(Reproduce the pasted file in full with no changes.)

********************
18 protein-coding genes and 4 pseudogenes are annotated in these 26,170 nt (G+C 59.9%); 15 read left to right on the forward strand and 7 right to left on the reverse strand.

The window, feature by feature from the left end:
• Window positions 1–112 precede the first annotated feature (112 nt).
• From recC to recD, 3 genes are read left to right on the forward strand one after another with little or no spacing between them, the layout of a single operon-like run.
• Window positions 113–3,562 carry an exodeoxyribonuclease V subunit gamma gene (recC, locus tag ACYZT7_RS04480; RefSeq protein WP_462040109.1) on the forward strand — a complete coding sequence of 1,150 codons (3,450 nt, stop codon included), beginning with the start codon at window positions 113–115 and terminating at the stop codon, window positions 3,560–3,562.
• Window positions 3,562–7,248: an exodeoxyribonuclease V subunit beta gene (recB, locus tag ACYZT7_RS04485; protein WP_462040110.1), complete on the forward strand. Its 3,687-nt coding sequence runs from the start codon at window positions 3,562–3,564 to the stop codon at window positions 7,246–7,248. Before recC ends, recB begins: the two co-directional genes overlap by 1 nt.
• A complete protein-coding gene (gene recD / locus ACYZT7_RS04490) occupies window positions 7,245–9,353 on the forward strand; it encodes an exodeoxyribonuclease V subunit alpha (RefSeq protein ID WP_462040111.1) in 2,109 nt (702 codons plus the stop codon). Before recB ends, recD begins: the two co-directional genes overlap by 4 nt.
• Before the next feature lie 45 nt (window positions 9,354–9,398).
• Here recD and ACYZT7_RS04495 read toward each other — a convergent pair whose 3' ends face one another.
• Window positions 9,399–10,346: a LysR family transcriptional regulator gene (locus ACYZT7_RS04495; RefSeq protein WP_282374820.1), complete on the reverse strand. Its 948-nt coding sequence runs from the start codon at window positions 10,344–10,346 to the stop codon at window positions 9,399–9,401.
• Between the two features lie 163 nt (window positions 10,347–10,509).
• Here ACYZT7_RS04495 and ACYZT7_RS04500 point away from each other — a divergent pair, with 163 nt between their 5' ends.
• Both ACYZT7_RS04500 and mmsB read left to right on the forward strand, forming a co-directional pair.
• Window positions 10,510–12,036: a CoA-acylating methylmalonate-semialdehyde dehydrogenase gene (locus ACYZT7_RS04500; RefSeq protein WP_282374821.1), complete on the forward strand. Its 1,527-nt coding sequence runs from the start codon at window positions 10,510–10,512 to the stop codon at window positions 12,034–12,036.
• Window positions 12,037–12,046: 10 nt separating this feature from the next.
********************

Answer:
18 protein-coding genes and 4 pseudogenes are annotated in these 26,170 nt (G+C 59.9%); 15 read left to right on the forward strand and 7 right to left on the reverse strand.

The window, feature by feature from the left end:
• Window positions 1–112 precede the first annotated feature (112 nt).
• From recC to recD, 3 genes are read left to right on the forward strand one after another with little or no spacing between them, the layout of a single operon-like run.
• Window positions 113–3,562 carry an exodeoxyribonuclease V subunit gamma gene (recC, locus tag ACYZT7_RS04480; RefSeq protein WP_462040109.1) on the forward strand — a complete coding sequence of 1,150 codons (3,450 nt, stop codon included), beginning with the start codon at window positions 113–115 and terminating at the stop codon, window positions 3,560–3,562.
• Window positions 3,562–7,248: an exodeoxyribonuclease V subunit beta gene (recB, locus tag ACYZT7_RS04485; protein WP_462040110.1), complete on the forward strand. Its 3,687-nt coding sequence runs from the start codon at window positions 3,562–3,564 to the stop codon at window positions 7,246–7,248. Before recC ends, recB begins: the two co-directional genes overlap by 1 nt.
• A complete protein-coding gene (gene recD / locus ACYZT7_RS04490) occupies window positions 7,245–9,353 on the forward strand; it encodes an exodeoxyribonuclease V subunit alpha (RefSeq protein ID WP_462040111.1) in 2,109 nt (702 codons plus the stop codon). Before recB ends, recD begins: the two co-directional genes overlap by 4 nt.
• Before the next feature lie 45 nt (window positions 9,354–9,398).
• Here recD and ACYZT7_RS04495 read toward each other — a convergent pair whose 3' ends face one another.
• Window positions 9,399–10,346: a LysR family transcriptional regulator gene (locus ACYZT7_RS04495; RefSeq protein WP_282374820.1), complete on the reverse strand. Its 948-nt coding sequence runs from the start codon at window positions 10,344–10,346 to the stop codon at window positions 9,399–9,401.
• Between the two features lie 163 nt (window positions 10,347–10,509).
• Here ACYZT7_RS04495 and ACYZT7_RS04500 point away from each other — a divergent pair, with 163 nt between their 5' ends.
• Both ACYZT7_RS04500 and mmsB read left to right on the forward strand, forming a co-directional pair.
• Window positions 10,510–12,036: a CoA-acylating methylmalonate-semialdehyde dehydrogenase gene (locus ACYZT7_RS04500; RefSeq protein WP_282374821.1), complete on the forward strand. Its 1,527-nt coding sequence runs from the start codon at window positions 10,510–10,512 to the stop codon at window positions 12,034–12,036.
• Window positions 12,037–12,046: 10 nt separating this feature from the next.